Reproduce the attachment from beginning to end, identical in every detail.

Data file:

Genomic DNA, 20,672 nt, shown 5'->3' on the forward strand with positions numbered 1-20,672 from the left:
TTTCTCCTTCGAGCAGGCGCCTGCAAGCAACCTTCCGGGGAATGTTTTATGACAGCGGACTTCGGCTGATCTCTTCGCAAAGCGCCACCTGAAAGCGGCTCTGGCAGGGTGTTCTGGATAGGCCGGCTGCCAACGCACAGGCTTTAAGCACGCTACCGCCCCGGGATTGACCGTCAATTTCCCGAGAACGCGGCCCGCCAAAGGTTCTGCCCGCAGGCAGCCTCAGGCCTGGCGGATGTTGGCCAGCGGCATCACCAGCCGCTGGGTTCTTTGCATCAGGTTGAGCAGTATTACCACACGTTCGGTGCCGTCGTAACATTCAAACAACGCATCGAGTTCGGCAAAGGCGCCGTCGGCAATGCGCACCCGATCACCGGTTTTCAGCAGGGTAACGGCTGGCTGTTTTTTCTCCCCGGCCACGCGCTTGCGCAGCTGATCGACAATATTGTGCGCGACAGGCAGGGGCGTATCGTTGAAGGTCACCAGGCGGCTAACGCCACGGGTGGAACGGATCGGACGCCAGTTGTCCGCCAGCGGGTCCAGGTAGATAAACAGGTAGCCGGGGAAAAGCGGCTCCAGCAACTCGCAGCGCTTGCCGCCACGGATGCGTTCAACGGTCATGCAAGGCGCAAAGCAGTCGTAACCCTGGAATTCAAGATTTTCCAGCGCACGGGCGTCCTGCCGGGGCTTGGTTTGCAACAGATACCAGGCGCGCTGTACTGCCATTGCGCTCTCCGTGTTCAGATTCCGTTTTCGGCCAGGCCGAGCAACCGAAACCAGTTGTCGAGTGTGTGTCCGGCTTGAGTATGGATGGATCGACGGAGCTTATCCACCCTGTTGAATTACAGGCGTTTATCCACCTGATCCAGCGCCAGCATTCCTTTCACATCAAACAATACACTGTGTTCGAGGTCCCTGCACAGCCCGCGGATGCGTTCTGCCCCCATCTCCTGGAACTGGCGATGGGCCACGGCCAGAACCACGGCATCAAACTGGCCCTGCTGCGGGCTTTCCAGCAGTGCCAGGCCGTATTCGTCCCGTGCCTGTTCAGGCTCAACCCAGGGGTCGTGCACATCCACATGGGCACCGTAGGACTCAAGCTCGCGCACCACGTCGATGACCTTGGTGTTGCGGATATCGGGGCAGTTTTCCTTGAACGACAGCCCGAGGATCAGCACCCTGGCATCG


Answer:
Genomic DNA, 20,672 nt, shown 5'->3' on the forward strand with positions numbered 1-20,672 from the left:
TTTCTCCTTCGAGCAGGCGCCTGCAAGCAACCTTCCGGGGAATGTTTTATGACAGCGGACTTCGGCTGATCTCTTCGCAAAGCGCCACCTGAAAGCGGCTCTGGCAGGGTGTTCTGGATAGGCCGGCTGCCAACGCACAGGCTTTAAGCACGCTACCGCCCCGGGATTGACCGTCAATTTCCCGAGAACGCGGCCCGCCAAAGGTTCTGCCCGCAGGCAGCCTCAGGCCTGGCGGATGTTGGCCAGCGGCATCACCAGCCGCTGGGTTCTTTGCATCAGGTTGAGCAGTATTACCACACGTTCGGTGCCGTCGTAACATTCAAACAACGCATCGAGTTCGGCAAAGGCGCCGTCGGCAATGCGCACCCGATCACCGGTTTTCAGCAGGGTAACGGCTGGCTGTTTTTTCTCCCCGGCCACGCGCTTGCGCAGCTGATCGACAATATTGTGCGCGACAGGCAGGGGCGTATCGTTGAAGGTCACCAGGCGGCTAACGCCACGGGTGGAACGGATCGGACGCCAGTTGTCCGCCAGCGGGTCCAGGTAGATAAACAGGTAGCCGGGGAAAAGCGGCTCCAGCAACTCGCAGCGCTTGCCGCCACGGATGCGTTCAACGGTCATGCAAGGCGCAAAGCAGTCGTAACCCTGGAATTCAAGATTTTCCAGCGCACGGGCGTCCTGCCGGGGCTTGGTTTGCAACAGATACCAGGCGCGCTGTACTGCCATTGCGCTCTCCGTGTTCAGATTCCGTTTTCGGCCAGGCCGAGCAACCGAAACCAGTTGTCGAGTGTGTGTCCGGCTTGAGTATGGATGGATCGACGGAGCTTATCCACCCTGTTGAATTACAGGCGTTTATCCACCTGATCCAGCGCCAGCATTCCTTTCACATCAAACAATACACTGTGTTCGAGGTCCCTGCACAGCCCGCGGATGCGTTCTGCCCCCATCTCCTGGAACTGGCGATGGGCCACGGCCAGAACCACGGCATCAAACTGGCCCTGCTGCGGGCTTTCCAGCAGTGCCAGGCCGTATTCGTCCCGTGCCTGTTCAGGCTCAACCCAGGGGTCGTGCACATCCACATGGGCACCGTAGGACTCAAGCTCGCGCACCACGTCGATGACCTTGGTGTTGCGGATATCGGGGCAGTTTTCCTTGAACGACAGCCCGAGGATCAGCACCCTGGCATCG